• The DNS servers must be reachable; either via public IPs or via one of the models described by the section on Shared Services in the document on solution design.
  • The DNS servers must support recursive queries.
  • The SDDC is pre-configured to internally resolve hosts within the vmc.local domain. All other domains require an external DNS server.
  • Network segments within the Compute Network which have DHCP enabled will use the DNS servers configured on the SDDC.


Network segments within the compute network may be configured to provide basic DHCP services. If your design requires a more advanced DHCP feature set, then the SDDC may be configured to provide DHCP relay services. Please refer to the section on Shared Services in the document on solution design for considerations on how to deploy a DHCP server for relay services.


SDDC Interconnectivity

Planning for SDDC interconnectivity involves integrating the SDDC with the external world and making it accessible both for management and workload traffic. When planning for SDDC interconnectivity, you must work within the options provided for edge uplinks. These are as follows:

  • Internet – This uplink will be used for accessing the SDDC via public IP address. This may include management components such as vCenter, as well as individual workloads that have been assigned a public IP address.
  • IPSec VPN – VTI uplinks for route-based IPSec VPN may be used to connect the SDDC to a remote network, another SDDC, or a local networking hub construct (eg., a Transit Gateway in AWS).
  • Direct Connect (AWS) – This may be used to connect the SDDC to a remote facility, other SDDCs, or other VPCs within the region.
  • VPC uplink (AWS) – Used to connect the SDDC to a cross-linked VPC for AWS service access.

Remember that traffic for all uplinks contribute to overall network utilization of the SDDC edge and that you must factor in the combined total of both ingress and egress traffic.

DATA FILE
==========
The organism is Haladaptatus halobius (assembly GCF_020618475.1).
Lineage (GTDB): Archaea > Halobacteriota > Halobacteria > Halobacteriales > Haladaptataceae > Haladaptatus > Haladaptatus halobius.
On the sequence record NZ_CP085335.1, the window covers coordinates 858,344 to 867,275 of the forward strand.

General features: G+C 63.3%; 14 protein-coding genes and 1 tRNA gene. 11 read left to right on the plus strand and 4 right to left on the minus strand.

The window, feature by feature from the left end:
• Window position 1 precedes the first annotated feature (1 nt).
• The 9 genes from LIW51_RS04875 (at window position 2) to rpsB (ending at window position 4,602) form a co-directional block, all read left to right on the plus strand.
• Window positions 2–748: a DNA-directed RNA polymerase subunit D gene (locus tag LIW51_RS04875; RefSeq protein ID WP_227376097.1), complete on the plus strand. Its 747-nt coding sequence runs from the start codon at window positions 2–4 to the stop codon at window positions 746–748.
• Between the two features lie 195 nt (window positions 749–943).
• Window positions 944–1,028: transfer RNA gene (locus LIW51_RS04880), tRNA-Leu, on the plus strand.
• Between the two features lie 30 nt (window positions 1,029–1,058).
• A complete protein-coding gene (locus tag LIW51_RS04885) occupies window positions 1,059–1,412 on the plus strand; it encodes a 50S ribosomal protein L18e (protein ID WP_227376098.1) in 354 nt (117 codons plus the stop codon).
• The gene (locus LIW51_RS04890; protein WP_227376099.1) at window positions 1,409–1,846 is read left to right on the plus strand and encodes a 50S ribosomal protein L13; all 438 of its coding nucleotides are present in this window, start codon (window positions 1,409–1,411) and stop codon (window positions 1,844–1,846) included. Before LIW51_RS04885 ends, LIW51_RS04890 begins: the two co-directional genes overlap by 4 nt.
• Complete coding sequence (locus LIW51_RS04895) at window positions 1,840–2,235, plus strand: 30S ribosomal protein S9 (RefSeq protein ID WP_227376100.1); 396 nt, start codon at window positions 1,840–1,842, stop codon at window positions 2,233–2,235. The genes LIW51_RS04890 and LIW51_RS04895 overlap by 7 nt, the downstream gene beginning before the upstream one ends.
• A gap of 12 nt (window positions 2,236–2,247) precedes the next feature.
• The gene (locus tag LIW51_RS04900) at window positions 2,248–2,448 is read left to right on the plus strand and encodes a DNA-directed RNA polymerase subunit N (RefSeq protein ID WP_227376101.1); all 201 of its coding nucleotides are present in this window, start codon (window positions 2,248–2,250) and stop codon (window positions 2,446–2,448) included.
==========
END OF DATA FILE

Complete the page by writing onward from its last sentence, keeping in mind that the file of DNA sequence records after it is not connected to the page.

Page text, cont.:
Considerations for IPSec VPN

IPSec VPN can easily become a bottleneck due to performance limitations on either end of the tunnel. One common strategy is to create multiple, redundant VPN tunnels between the SDDC and a remote network. If the tunnels are terminated to separate devices, then this configuration provides additional availability as well as additional performance.


A configuration which utilizes multiple VPN tunnels will rely upon ECMP to load balance traffic between them. Prior to implementing a dual tunnel configuration, it is important to understand how EMCP functions. See the follow-on section more details.


Some key points to remember for IPSec VPN


  • Performance is impacted by the crypto settings used for tunnels. Higher crypto typically means lower performance.
  • Performance is typically measured as an aggregate of all tunnels on a device.
  • Multiple tunnels + ECMP will provide additional availability and performance (on the remote end of the tunnel). SDDC edge will not gain additional performance with multiple tunnels.
  • Performance numbers of remote network devices is vendor specific. You must gather and understand these numbers for your specific devices.



Considerations for Direct Connect (AWS)

Direct Connect (DX) integration comes with a few caveats which must be accounted for. Please keep the following in mind.

  • The total number of routes learned over DX is limited. You must plan your design around these limits.